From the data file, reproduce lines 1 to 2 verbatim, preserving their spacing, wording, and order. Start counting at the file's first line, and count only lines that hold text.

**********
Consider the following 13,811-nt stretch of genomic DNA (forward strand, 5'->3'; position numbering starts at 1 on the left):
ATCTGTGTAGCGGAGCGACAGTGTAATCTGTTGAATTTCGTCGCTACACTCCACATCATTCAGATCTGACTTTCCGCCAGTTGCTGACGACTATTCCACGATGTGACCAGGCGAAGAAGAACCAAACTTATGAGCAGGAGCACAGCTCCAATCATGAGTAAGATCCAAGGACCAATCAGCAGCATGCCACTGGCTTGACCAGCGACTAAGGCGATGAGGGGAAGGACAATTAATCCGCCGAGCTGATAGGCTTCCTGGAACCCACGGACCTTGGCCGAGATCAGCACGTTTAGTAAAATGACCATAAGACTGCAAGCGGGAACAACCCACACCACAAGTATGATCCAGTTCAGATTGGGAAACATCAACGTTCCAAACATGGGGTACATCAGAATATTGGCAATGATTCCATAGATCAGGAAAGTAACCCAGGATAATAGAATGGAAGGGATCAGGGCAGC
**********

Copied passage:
Consider the following 13,811-nt stretch of genomic DNA (forward strand, 5'->3'; position numbering starts at 1 on the left):
ATCTGTGTAGCGGAGCGACAGTGTAATCTGTTGAATTTCGTCGCTACACTCCACATCATTCAGATCTGACTTTCCGCCAGTTGCTGACGACTATTCCACGATGTGACCAGGCGAAGAAGAACCAAACTTATGAGCAGGAGCACAGCTCCAATCATGAGTAAGATCCAAGGACCAATCAGCAGCATGCCACTGGCTTGACCAGCGACTAAGGCGATGAGGGGAAGGACAATTAATCCGCCGAGCTGATAGGCTTCCTGGAACCCACGGACCTTGGCCGAGATCAGCACGTTTAGTAAAATGACCATAAGACTGCAAGCGGGAACAACCCACACCACAAGTATGATCCAGTTCAGATTGGGAAACATCAACGTTCCAAACATGGGGTACATCAGAATATTGGCAATGATTCCATAGATCAGGAAAGTAACCCAGGATAATAGAATGGAAGGGATCAGGGCAGC